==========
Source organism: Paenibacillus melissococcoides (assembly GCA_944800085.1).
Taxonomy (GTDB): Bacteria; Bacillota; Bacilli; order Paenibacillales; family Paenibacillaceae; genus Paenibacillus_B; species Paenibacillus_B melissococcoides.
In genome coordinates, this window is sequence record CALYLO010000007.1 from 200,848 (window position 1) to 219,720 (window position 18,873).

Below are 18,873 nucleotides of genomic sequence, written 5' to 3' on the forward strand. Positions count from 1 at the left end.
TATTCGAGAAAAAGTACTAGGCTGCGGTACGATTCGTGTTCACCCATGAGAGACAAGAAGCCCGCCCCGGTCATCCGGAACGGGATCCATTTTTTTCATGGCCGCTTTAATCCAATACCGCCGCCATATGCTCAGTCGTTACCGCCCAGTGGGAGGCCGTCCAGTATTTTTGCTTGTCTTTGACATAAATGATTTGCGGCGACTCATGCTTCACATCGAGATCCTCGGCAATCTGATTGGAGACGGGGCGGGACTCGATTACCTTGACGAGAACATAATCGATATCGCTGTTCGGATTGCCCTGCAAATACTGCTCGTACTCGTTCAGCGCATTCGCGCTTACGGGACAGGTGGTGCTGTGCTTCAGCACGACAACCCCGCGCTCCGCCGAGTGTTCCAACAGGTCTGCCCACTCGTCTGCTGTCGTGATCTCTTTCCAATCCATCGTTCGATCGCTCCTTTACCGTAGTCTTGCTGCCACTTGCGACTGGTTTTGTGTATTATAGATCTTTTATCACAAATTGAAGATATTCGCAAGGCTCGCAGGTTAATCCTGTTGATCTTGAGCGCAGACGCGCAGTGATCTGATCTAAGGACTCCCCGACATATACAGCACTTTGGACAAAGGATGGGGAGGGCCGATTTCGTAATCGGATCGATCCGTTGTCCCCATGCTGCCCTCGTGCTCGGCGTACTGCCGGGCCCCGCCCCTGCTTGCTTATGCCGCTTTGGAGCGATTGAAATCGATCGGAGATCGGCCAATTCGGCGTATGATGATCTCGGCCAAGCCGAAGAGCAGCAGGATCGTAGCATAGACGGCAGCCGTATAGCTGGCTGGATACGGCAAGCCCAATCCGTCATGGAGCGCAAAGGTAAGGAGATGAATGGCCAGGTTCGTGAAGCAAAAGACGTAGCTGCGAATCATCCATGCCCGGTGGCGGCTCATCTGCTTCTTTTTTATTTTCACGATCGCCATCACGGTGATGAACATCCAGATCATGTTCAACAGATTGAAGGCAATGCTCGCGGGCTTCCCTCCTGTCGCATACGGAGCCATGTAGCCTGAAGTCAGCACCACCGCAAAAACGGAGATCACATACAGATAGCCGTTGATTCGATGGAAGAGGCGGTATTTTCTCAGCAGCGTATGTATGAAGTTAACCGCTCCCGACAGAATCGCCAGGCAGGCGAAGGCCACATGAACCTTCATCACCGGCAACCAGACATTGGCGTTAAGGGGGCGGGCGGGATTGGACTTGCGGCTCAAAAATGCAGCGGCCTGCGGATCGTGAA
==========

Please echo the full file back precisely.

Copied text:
Source organism: Paenibacillus melissococcoides (assembly GCA_944800085.1).
Taxonomy (GTDB): Bacteria; Bacillota; Bacilli; order Paenibacillales; family Paenibacillaceae; genus Paenibacillus_B; species Paenibacillus_B melissococcoides.
In genome coordinates, this window is sequence record CALYLO010000007.1 from 200,848 (window position 1) to 219,720 (window position 18,873).

Below are 18,873 nucleotides of genomic sequence, written 5' to 3' on the forward strand. Positions count from 1 at the left end.
TATTCGAGAAAAAGTACTAGGCTGCGGTACGATTCGTGTTCACCCATGAGAGACAAGAAGCCCGCCCCGGTCATCCGGAACGGGATCCATTTTTTTCATGGCCGCTTTAATCCAATACCGCCGCCATATGCTCAGTCGTTACCGCCCAGTGGGAGGCCGTCCAGTATTTTTGCTTGTCTTTGACATAAATGATTTGCGGCGACTCATGCTTCACATCGAGATCCTCGGCAATCTGATTGGAGACGGGGCGGGACTCGATTACCTTGACGAGAACATAATCGATATCGCTGTTCGGATTGCCCTGCAAATACTGCTCGTACTCGTTCAGCGCATTCGCGCTTACGGGACAGGTGGTGCTGTGCTTCAGCACGACAACCCCGCGCTCCGCCGAGTGTTCCAACAGGTCTGCCCACTCGTCTGCTGTCGTGATCTCTTTCCAATCCATCGTTCGATCGCTCCTTTACCGTAGTCTTGCTGCCACTTGCGACTGGTTTTGTGTATTATAGATCTTTTATCACAAATTGAAGATATTCGCAAGGCTCGCAGGTTAATCCTGTTGATCTTGAGCGCAGACGCGCAGTGATCTGATCTAAGGACTCCCCGACATATACAGCACTTTGGACAAAGGATGGGGAGGGCCGATTTCGTAATCGGATCGATCCGTTGTCCCCATGCTGCCCTCGTGCTCGGCGTACTGCCGGGCCCCGCCCCTGCTTGCTTATGCCGCTTTGGAGCGATTGAAATCGATCGGAGATCGGCCAATTCGGCGTATGATGATCTCGGCCAAGCCGAAGAGCAGCAGGATCGTAGCATAGACGGCAGCCGTATAGCTGGCTGGATACGGCAAGCCCAATCCGTCATGGAGCGCAAAGGTAAGGAGATGAATGGCCAGGTTCGTGAAGCAAAAGACGTAGCTGCGAATCATCCATGCCCGGTGGCGGCTCATCTGCTTCTTTTTTATTTTCACGATCGCCATCACGGTGATGAACATCCAGATCATGTTCAACAGATTGAAGGCAATGCTCGCGGGCTTCCCTCCTGTCGCATACGGAGCCATGTAGCCTGAAGTCAGCACCACCGCAAAAACGGAGATCACATACAGATAGCCGTTGATTCGATGGAAGAGGCGGTATTTTCTCAGCAGCGTATGTATGAAGTTAACCGCTCCCGACAGAATCGCCAGGCAGGCGAAGGCCACATGAACCTTCATCACCGGCAACCAGACATTGGCGTTAAGGGGGCGGGCGGGATTGGACTTGCGGCTCAAAAATGCAGCGGCCTGCGGATCGTGAA